My recent work in India has sought to understand disaster risk in small cities, towns, and urbanizing villages, communities that are “off the map” for most scholars but that will actually account for much of the country’s urban growth over the next several decades. Many of these fast-growing communities are located in environmentally hazardous areas, and rapid urbanization has caused a precipitous rise in disaster risk. While most human development activities increase risk to natural hazards, how should we consider whether disaster risk in India’s small urban places is being justly created or shared?
One of my newest article attempts to answer this question. It is a collaboration with Jeremy Nemeth, an Associate Professor of Urban and Regional Planning at CU Denver who studies the environmental justice of urban development decisions.
The paper makes two contributions to the literatures on urbanization, urban disasters, and environmental justice. First, it proposes a framework for evaluating disaster justice that we derive from the literature on procedural equity and participatory and communicative planning. The framework is broad, foundational and a-contextual, meaning it can be adapted by urban development professionals in their unique environmental and political context. It uses John Dryzek’s criteria for democratic processes: franchise, scope and authenticity. The framework allows urban development professionals to evaluate their decisions regarding disaster risk and “move the dial” towards more just processes and outcomes.
The second contribution of the article is the application of the framework to the Darjeeling Himalayas, a mountain region in northern West Bengal that is at-risk from earthquakes, landslides, and heavy monsoon downpours. To test the framework, we draw on data collected during six field visits to the region from 2013-2018. We were especially interested in the development of multi-story concrete buildings (MCBs), a relatively new building form that is at high-risk from earthquake and landslide hazards. In such an inhospitable climate and topography , how have urban development professionals allowed MCBs to proliferate? Drawing on 51 interviews with key informants knowledgeable about the urban development process, as well as participant observation and plan analysis, we find that the franchise, scope, and authenticity of development decisions about MCBs are low, making the disaster risk they create manifestly unjust. We then describe opportunities for professionals to seek justice through improved decision-making.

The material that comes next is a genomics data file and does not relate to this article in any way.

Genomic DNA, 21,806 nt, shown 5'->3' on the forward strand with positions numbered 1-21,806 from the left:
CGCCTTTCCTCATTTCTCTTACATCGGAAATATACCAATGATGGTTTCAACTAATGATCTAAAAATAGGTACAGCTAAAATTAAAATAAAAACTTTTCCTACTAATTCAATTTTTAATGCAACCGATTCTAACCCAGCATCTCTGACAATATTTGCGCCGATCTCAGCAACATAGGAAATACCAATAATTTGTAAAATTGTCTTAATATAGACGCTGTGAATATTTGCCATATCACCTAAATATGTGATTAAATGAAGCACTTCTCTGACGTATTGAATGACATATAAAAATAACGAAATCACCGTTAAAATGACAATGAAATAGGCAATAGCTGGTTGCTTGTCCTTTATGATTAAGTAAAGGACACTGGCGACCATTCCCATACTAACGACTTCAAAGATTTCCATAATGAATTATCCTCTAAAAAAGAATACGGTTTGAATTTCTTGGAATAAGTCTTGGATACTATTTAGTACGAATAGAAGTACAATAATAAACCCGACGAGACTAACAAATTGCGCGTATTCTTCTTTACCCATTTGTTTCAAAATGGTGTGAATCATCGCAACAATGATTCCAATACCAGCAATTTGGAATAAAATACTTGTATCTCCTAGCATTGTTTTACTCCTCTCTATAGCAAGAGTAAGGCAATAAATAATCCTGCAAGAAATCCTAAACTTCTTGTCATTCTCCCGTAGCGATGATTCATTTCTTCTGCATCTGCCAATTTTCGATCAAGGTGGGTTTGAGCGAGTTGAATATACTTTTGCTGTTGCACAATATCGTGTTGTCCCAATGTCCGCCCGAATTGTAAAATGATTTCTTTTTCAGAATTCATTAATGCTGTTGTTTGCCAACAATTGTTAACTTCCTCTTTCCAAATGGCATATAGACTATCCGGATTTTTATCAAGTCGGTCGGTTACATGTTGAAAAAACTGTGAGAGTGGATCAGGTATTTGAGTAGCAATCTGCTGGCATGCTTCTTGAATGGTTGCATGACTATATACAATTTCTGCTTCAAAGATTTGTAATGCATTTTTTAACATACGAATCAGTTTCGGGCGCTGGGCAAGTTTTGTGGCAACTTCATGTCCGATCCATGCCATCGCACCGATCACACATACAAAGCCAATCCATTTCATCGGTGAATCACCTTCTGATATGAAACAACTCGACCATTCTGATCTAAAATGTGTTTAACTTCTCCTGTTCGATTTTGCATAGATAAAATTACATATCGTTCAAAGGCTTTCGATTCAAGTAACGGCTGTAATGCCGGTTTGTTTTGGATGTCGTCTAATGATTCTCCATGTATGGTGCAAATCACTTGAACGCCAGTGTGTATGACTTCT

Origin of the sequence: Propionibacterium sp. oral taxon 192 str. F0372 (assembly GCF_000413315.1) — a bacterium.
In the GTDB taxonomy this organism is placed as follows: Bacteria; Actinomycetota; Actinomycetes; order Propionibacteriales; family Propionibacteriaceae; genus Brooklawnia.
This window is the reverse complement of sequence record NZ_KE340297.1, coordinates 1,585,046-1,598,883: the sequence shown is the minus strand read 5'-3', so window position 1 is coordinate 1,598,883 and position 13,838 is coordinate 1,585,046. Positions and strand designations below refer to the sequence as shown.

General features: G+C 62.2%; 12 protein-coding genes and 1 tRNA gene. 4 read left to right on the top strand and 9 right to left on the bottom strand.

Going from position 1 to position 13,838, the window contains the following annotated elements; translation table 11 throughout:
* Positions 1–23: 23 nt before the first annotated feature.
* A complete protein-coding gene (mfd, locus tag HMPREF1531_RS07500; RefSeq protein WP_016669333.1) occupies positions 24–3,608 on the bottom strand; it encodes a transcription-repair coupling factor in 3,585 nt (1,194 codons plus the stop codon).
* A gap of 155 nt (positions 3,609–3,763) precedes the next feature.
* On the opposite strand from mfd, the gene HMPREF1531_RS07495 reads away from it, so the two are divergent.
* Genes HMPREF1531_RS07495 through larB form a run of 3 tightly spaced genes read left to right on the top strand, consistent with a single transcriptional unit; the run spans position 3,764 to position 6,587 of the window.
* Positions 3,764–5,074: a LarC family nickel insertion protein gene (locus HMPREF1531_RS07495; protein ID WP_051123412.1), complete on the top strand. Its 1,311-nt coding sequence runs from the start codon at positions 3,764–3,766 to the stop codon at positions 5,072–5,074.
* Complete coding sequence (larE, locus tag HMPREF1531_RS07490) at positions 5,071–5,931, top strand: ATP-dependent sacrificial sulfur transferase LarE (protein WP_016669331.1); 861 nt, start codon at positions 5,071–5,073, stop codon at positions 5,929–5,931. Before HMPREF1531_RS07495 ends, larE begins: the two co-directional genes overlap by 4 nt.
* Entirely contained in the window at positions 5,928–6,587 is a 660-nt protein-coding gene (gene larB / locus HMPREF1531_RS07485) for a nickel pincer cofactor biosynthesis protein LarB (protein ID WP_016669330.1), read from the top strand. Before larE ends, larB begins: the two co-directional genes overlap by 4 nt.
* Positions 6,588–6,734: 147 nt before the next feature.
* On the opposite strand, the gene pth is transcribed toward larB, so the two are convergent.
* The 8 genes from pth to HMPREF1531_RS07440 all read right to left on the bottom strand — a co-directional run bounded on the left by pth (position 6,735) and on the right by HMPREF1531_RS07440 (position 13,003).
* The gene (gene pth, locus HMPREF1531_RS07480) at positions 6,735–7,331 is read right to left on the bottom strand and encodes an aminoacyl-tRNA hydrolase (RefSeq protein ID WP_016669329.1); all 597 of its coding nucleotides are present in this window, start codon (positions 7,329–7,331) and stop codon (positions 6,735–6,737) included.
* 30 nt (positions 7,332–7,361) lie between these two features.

The full article is available here, and I’ve included the abstract below. If you do not have access to EPE, please contact me and I can provide you with a copy. The paper is part of a great theme issue on Disaster Justice in Asia’s Urban Transition, edited by Mike Douglass and Michelle Miller at the National University of Singapore.
The Darjeeling Himalayas is a rapidly urbanizing region in north-eastern India, increasingly exposed to natural hazards such as earthquakes, landslides, and changing patterns of precipitation due to climate change. This paper explores the complex roots of disaster risk creation in the region through the lens of disaster justice, asking: by what standards should we consider whether disaster risk is justly created or shared? And how might urban development professionals account for increasing vulnerabilities to natural hazards and climate change in their everyday work? To answer these questions, we develop a framework for disaster justice derived from the literature on procedural equity that considers the franchise, scope, and authenticity of development processes. We apply this framework in the Darjeeling Himalayas using the construction of multistoried concrete buildings as our object of analysis and based on data collected from interviews, plans and policy documents, and participant observation. This case study shows that a standard framework of justice is a useful starting point for examining development processes and their contribution to disaster risk, but also illuminates how considerations of disaster justice are unique to particular places. By using such a framework, modified to fit particular contexts and circumstances, we believe that urban development professionals can establish a more transparent and informed way to evaluate the justice of their work.